Taking back the future

Terminator sequel seriously entertaining

Published: Aug 29 2015, 01:01:am

Wednesday, July 3, 1991
TERMINATOR 2: JUDGMENT DAY. Co-written by William Wisher. Based on characters created by James Cameron and Gale Anne Hurd. Music by Brad Fiedel. Co-written and directed by James Cameron. Running time: 136 minutes. Restricted with the B.C. Classifier's warning: frequent violence, some very coarse language.
YOU CAN'T BLAME the kid for being wild.
    For one thing, 10-year-old John Connor (Edward Furlong) never knew his father. For another, his mom's a nut.
    "She's a complete psycho," John says. Currently, she is resident in one of the state's better mental institutions.
    According to Sarah Connor (Linda Hamilton), her son is the result of a one-night stand with a man sent from the future to protect her from a cybernetic assassin programmed to kill her.
    She claims that on Aug. 29, 1997 — Judgment Day — machines will declare war on mankind, killing about three billion people outright in a thermonuclear holocaust. Dr. Silberman (Earl Boen), her shrink, calls her condition "acute schizophrenic depression."
    Her son, currently living with foster parents, says "she's a total loser."
    A Spielberg for the 1990s, Ontario-born James Cameron is the creator, co-writer, producer and director of Terminator 2: Judgment Day, likely to be one of the summer's biggest box-office winners.
    And deservedly so. A super sequel, this follow-up to Cameron's own 1984 hit movie takes us back to the future with action-epic intensity, expanding, improving upon and completing the original with unfailing craft and intelligence.
    The Terminator was a surprise. A low-budget special-effects show, it starred bulked-up superstar Arnold Schwarzenegger as a robot murderer sent from the year 2029 to kill a 19-year-old Los Angeles waitress.
    An unpretentious programmer, it featured sharp plotting, spot-on performances, first-rate fantasy effects and unexpected comedy, all together in a perfectly paced package.
    Terminator identified Cameron and his production partner Gale Anne Hurd as serious contenders. As husband and wife, they collaborated on Aliens, a sequel every bit the equal of Ridley Scott's original Alien (1979).
    Despite the collapse of their marriage, they remained production partners to complete The Abyss (1989), a spectacular, Spielbergian underwater fantasy.
    Terminator 2 reunites actors Hamilton and Schwarzenegger with the Cameron-Hurd team. It begins by expanding upon its own version of future history. "Judgment Day" occurs right after the U.S. deploys an SDI-like "defence" system called Skynet.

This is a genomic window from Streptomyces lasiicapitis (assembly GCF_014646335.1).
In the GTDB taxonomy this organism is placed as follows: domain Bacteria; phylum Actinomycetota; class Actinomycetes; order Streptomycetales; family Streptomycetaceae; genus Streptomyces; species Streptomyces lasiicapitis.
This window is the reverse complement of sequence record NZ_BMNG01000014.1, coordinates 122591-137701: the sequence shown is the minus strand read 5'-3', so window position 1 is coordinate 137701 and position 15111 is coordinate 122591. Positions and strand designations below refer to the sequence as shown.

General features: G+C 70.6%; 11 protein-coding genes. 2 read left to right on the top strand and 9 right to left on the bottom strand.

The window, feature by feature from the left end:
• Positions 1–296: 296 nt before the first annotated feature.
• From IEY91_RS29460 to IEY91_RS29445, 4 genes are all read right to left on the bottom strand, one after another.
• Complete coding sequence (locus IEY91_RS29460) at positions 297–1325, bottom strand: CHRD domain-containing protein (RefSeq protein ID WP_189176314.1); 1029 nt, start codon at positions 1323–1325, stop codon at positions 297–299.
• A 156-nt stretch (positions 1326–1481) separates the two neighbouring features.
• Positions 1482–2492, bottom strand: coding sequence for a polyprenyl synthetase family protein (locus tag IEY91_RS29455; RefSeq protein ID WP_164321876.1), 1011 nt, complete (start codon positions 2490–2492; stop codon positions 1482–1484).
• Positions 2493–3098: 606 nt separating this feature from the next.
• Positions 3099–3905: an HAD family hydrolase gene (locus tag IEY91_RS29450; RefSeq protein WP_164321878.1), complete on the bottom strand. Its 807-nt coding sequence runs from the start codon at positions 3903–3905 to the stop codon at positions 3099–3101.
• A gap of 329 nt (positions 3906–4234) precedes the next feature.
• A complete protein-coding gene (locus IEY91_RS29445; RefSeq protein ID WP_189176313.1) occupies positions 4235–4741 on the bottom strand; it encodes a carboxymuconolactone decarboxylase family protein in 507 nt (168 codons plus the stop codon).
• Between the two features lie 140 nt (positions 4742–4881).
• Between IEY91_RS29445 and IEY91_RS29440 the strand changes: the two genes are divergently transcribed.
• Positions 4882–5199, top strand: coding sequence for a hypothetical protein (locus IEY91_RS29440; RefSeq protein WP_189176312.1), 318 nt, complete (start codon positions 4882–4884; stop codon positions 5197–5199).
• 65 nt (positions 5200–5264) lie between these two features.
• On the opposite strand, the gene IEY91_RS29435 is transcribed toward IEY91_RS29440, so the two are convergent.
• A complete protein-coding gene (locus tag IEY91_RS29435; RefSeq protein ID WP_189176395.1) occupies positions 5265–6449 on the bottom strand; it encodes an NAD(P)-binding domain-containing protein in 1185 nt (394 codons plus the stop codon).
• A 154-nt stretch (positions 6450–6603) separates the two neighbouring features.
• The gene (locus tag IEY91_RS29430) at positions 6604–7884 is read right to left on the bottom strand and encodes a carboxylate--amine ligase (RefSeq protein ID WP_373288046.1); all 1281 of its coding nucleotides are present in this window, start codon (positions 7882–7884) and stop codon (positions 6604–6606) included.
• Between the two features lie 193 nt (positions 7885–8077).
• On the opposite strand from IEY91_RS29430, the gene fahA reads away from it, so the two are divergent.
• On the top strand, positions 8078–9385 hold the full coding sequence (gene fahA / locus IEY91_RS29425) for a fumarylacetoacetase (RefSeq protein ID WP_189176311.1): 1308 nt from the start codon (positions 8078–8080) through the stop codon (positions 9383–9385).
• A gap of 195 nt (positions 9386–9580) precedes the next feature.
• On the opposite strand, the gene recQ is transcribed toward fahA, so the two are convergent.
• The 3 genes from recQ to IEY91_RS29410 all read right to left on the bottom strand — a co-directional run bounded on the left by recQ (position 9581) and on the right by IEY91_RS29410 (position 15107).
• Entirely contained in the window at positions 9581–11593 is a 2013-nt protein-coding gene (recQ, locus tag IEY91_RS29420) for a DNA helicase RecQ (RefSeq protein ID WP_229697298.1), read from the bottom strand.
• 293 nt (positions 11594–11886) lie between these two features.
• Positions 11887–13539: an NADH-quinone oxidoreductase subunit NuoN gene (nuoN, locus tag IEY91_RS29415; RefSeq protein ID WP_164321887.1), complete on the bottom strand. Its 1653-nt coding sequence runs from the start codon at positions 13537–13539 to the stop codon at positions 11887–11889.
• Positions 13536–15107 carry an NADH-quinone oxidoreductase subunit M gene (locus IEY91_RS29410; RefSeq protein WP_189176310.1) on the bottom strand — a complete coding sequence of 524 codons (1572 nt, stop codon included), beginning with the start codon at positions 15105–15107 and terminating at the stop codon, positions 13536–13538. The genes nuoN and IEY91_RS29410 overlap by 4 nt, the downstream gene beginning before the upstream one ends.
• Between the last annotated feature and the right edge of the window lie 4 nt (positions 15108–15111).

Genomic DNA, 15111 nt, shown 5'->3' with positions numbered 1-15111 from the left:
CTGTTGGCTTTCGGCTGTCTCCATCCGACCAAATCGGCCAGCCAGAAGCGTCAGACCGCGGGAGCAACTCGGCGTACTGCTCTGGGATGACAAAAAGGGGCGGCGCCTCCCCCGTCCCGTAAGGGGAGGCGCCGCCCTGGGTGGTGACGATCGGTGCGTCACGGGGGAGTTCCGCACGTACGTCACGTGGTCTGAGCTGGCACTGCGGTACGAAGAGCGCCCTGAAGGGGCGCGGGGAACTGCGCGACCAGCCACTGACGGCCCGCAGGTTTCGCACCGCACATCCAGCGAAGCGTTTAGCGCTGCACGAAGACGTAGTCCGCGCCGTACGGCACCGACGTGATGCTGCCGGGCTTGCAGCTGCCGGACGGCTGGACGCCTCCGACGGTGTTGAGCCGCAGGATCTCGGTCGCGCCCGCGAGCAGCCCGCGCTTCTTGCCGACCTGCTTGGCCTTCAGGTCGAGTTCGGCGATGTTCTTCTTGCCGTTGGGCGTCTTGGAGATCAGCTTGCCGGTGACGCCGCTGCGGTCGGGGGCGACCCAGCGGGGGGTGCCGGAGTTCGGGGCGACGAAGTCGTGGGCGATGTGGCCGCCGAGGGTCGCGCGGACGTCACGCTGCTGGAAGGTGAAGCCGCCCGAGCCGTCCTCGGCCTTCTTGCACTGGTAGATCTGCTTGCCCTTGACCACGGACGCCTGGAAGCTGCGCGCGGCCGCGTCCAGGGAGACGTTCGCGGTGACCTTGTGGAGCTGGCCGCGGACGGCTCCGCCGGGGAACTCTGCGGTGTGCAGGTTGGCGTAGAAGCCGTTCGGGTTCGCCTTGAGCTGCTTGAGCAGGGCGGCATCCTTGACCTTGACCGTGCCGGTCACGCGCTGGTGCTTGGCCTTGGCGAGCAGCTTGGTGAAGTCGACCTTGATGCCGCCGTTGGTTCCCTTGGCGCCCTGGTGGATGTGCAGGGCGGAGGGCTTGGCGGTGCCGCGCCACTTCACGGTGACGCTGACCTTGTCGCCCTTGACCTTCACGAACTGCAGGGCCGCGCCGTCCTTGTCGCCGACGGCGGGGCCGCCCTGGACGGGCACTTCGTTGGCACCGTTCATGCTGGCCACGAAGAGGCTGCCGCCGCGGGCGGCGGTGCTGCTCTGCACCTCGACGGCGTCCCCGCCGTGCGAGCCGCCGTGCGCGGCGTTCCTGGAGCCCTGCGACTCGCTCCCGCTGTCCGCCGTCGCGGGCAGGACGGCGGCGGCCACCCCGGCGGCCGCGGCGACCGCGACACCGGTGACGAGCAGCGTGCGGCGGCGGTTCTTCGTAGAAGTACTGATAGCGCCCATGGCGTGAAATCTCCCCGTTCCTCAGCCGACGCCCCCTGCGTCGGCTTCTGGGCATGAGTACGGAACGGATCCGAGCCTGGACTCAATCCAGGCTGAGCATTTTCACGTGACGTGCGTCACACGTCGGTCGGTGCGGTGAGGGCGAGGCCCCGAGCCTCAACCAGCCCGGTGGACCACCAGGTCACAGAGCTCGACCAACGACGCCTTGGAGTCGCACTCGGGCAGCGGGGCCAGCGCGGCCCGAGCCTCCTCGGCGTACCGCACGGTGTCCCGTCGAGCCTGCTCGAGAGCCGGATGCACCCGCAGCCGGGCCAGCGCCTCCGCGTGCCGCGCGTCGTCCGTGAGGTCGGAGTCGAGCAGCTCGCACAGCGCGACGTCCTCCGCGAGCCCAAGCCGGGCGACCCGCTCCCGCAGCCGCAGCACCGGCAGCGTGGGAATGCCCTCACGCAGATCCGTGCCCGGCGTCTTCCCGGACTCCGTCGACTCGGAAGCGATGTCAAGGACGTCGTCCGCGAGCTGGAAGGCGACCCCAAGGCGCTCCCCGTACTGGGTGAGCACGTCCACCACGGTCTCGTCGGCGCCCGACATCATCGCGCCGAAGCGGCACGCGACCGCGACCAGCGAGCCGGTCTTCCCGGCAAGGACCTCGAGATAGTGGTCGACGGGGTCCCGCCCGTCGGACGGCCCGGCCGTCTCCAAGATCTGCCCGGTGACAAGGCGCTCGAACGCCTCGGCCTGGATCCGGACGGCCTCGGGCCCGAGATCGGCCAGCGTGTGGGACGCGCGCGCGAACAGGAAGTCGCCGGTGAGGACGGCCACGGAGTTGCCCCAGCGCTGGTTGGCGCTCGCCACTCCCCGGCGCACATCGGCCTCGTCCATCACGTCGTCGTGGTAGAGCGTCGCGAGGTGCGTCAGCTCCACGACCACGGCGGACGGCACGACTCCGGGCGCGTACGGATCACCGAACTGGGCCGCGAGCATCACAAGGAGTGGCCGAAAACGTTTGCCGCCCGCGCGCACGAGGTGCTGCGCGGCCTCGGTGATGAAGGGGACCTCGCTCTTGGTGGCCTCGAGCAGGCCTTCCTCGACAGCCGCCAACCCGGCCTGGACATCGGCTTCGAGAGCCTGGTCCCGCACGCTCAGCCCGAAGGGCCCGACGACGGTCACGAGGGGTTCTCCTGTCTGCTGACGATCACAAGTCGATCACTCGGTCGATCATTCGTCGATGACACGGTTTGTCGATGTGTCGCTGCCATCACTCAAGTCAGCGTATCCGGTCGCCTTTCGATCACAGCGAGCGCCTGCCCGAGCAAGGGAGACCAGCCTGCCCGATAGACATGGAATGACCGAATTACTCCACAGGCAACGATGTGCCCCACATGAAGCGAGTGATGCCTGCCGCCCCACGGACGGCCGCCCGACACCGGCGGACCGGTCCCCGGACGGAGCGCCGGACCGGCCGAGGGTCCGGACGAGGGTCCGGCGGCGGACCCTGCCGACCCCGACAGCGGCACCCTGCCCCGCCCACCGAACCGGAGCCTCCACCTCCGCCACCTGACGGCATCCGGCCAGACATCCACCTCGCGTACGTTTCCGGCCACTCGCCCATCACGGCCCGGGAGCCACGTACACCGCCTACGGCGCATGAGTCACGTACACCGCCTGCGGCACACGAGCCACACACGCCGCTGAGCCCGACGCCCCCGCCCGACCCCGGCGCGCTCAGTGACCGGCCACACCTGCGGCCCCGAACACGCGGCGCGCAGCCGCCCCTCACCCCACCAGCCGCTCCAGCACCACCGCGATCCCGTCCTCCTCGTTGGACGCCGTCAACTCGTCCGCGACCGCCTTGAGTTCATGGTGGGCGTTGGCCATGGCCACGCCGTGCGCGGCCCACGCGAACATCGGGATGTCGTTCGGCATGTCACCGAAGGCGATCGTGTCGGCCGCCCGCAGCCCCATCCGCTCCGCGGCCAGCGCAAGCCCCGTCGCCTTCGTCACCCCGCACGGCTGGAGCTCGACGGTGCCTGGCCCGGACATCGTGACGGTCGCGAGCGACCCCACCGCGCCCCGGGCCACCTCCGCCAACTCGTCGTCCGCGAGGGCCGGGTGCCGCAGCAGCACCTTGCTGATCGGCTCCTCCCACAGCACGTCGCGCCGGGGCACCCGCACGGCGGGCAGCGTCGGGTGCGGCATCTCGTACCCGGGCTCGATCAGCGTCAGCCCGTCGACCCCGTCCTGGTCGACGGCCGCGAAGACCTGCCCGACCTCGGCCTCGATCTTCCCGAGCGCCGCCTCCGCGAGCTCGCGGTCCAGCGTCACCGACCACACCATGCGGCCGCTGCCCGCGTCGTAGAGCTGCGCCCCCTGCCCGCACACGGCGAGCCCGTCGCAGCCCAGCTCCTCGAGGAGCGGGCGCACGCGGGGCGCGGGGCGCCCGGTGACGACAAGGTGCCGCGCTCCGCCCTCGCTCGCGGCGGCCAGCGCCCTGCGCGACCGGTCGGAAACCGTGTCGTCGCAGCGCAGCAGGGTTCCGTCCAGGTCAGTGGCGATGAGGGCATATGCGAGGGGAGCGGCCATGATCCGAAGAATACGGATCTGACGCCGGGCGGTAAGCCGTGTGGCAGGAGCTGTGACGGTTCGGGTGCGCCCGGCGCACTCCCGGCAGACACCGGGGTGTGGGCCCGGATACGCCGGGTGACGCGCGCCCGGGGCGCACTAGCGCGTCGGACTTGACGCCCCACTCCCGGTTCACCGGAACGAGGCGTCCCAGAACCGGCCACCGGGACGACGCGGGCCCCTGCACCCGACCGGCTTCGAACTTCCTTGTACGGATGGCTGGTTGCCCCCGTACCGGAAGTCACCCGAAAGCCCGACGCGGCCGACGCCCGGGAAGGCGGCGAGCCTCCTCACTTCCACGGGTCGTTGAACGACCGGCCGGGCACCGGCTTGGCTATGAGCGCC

The computer in control of all American weaponry, Skynet becomes self-aware and launches a first strike against humanity. Fortunately, "the future is not set."
    From the ashes of the 21st century, Connor sends his mother the message that "there is no fate but what we make for ourselves."
    Having failed to eliminate the mother of its enemy back in 1984, Skynet sends a new, improved T-1000 terminator (Robert Patrick) to kill him as a child in 1994. Anticipating the computer's move, the adult Connor sends a reprogrammed T-800 (Schwarzenegger) to protect his own younger self.
    Together with screenwriter William Wisher, Cameron tells the story of a kid who learns about self-control, self-sacrifice and the fact that often a boy's best friend really is his mother.
    Kinder and gentler in intent, this Terminator is even more action-packed and entertaining.

The above is a restored version of a Province review by Michael Walsh originally published in 1991. For additional information on this archived material, please visit my FAQ.

Afterword: And then it became a franchise. Though I don't for a moment begrudge the James Cameron-Gale Anne Hurd team their deserved fame (and fortune) for the creation of The Terminator, I'm no fan of the corporate franchises that so often result from such success. (Is the world truly a better place as a result of the the multimedia Saw franchise?) Subsequent efforts to continue the Terminator tale offered up a mixed bag. In 2003, Jonathan Mostow directed the committee-written Terminator 3: Rise of the Machines, a mildly entertaining mess distinguished by its introduction of T-X, a female Terminator, played by the 180 cm (5'11") Kristanna Loken. By contrast, the two-season Terminator: The Sarah Connor Chronicles (2008-2009) television series was brilliant. Created by Josh Friedman, the show followed the fortunes of teenaged John Connor (Thomas Dekker) and his mom (Lena Headey) immediately after the events of Terminator 2: Judgment Day. A major part of the show's success was its female Terminator, called Cameron (played by Joss Whedon alumna Summer Glau), sent from the future to protect John Connor. When the Fox network declined to renew the show for a third season, we were left with the worst of all worlds, director McG's overblown, truly awful 2009 feature Terminator Salvation. Earlier this year (2015), director Alan Taylor attempted to "reboot" the franchise with Terminator Genisys (sic). It starred former California governor Arnold Schwarzenegger, returning to the series as Guardian, a T-800 reprogrammed to protect Sarah Connor. Despite the presence of Canadian actress Sandrine Holt in a minor role, the picture tanked at the box office and put on hold Paramount Pictures' plans for a new feature-film trilogy.

See also: My thanks to BJA for sending me a link to Isao Hashimoto's YouTube video A Time Lapse  Map of Every Nuclear Explosion, an animated history of atomic testing from 1945 to 1998.